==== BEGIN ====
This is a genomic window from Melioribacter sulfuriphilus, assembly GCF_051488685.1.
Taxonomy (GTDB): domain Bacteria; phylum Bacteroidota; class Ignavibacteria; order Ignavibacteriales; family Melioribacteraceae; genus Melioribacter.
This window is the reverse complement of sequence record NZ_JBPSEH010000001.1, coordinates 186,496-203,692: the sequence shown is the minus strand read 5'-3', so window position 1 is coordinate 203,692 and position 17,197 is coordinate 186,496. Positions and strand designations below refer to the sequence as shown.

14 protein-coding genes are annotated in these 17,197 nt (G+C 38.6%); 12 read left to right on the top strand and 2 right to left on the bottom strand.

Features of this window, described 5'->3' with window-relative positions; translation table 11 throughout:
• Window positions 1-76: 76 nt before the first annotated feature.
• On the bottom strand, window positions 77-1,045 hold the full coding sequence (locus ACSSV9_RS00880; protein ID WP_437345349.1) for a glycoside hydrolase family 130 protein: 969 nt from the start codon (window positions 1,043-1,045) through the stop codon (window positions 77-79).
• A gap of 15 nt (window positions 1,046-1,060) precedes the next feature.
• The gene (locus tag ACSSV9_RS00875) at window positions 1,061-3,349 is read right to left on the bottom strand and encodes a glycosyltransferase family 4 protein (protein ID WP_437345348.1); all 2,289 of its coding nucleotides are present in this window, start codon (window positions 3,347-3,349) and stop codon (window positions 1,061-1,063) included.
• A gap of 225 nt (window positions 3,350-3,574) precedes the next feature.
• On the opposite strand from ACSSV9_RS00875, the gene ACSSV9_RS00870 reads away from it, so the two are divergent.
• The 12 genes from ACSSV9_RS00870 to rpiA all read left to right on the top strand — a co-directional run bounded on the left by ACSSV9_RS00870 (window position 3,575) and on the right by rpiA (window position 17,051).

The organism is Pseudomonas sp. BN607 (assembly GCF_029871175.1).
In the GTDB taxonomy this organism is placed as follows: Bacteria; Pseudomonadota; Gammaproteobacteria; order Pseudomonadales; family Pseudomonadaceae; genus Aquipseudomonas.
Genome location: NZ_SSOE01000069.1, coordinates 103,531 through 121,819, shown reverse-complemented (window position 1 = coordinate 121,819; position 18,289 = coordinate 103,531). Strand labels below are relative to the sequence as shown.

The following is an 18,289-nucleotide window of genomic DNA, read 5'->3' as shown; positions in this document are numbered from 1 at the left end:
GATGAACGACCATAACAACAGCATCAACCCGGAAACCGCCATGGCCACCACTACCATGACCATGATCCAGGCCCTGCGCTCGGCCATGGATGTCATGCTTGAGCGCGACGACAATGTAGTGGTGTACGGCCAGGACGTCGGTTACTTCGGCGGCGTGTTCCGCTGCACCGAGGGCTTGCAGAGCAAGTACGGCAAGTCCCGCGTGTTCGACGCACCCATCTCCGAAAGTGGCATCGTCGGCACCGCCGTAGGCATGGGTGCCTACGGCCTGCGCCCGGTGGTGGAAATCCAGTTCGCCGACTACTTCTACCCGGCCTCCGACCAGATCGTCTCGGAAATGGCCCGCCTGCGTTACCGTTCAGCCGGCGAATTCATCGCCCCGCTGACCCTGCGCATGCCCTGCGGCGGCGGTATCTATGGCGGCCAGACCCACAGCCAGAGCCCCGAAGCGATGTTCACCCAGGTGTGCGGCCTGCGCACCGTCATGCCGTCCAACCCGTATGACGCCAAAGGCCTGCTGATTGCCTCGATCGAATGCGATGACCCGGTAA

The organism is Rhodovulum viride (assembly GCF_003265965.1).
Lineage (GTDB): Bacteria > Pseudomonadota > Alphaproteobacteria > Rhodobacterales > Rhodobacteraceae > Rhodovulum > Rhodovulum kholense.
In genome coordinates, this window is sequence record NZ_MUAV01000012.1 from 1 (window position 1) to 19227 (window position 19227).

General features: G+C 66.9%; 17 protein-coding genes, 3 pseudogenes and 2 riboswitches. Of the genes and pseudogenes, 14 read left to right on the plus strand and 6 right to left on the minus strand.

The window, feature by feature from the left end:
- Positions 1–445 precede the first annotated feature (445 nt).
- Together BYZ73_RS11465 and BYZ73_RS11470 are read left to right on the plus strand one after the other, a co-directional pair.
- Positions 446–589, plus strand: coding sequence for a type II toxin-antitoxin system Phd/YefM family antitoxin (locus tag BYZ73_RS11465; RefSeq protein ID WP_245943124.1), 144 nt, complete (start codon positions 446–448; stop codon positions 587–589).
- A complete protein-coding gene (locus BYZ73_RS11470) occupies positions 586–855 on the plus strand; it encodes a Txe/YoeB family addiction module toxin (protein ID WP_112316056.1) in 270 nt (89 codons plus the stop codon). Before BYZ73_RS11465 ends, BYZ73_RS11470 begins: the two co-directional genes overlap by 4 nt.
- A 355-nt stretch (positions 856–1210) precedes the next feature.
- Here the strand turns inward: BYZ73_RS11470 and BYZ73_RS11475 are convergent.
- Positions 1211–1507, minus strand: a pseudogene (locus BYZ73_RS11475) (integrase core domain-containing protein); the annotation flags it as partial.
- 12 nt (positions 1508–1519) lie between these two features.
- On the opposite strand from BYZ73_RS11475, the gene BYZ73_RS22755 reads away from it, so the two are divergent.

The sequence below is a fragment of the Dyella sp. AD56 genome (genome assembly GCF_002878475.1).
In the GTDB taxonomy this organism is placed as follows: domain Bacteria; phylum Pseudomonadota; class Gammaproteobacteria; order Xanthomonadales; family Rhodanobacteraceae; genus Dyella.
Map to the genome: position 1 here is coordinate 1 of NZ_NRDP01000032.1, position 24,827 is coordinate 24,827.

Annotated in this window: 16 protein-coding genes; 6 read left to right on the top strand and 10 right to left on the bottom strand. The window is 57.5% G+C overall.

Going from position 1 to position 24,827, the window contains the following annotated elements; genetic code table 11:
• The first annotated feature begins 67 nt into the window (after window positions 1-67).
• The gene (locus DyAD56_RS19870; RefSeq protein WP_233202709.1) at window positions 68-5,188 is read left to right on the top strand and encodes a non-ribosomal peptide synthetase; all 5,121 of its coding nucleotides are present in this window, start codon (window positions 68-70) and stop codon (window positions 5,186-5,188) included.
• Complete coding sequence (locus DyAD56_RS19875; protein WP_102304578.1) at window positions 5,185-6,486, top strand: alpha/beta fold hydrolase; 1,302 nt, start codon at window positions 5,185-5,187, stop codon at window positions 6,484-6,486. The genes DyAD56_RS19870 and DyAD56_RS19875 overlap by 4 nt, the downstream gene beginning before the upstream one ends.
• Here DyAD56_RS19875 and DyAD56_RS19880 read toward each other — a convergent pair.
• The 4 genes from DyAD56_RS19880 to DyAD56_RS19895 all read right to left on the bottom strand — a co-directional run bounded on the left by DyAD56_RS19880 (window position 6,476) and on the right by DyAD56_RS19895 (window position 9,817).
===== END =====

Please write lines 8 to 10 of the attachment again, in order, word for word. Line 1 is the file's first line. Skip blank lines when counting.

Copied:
• A gap of 15 nt (window positions 1,046-1,060) precedes the next feature.
• The gene (locus tag ACSSV9_RS00875) at window positions 1,061-3,349 is read right to left on the bottom strand and encodes a glycosyltransferase family 4 protein (protein ID WP_437345348.1); all 2,289 of its coding nucleotides are present in this window, start codon (window positions 3,347-3,349) and stop codon (window positions 1,061-1,063) included.
• A gap of 225 nt (window positions 3,350-3,574) precedes the next feature.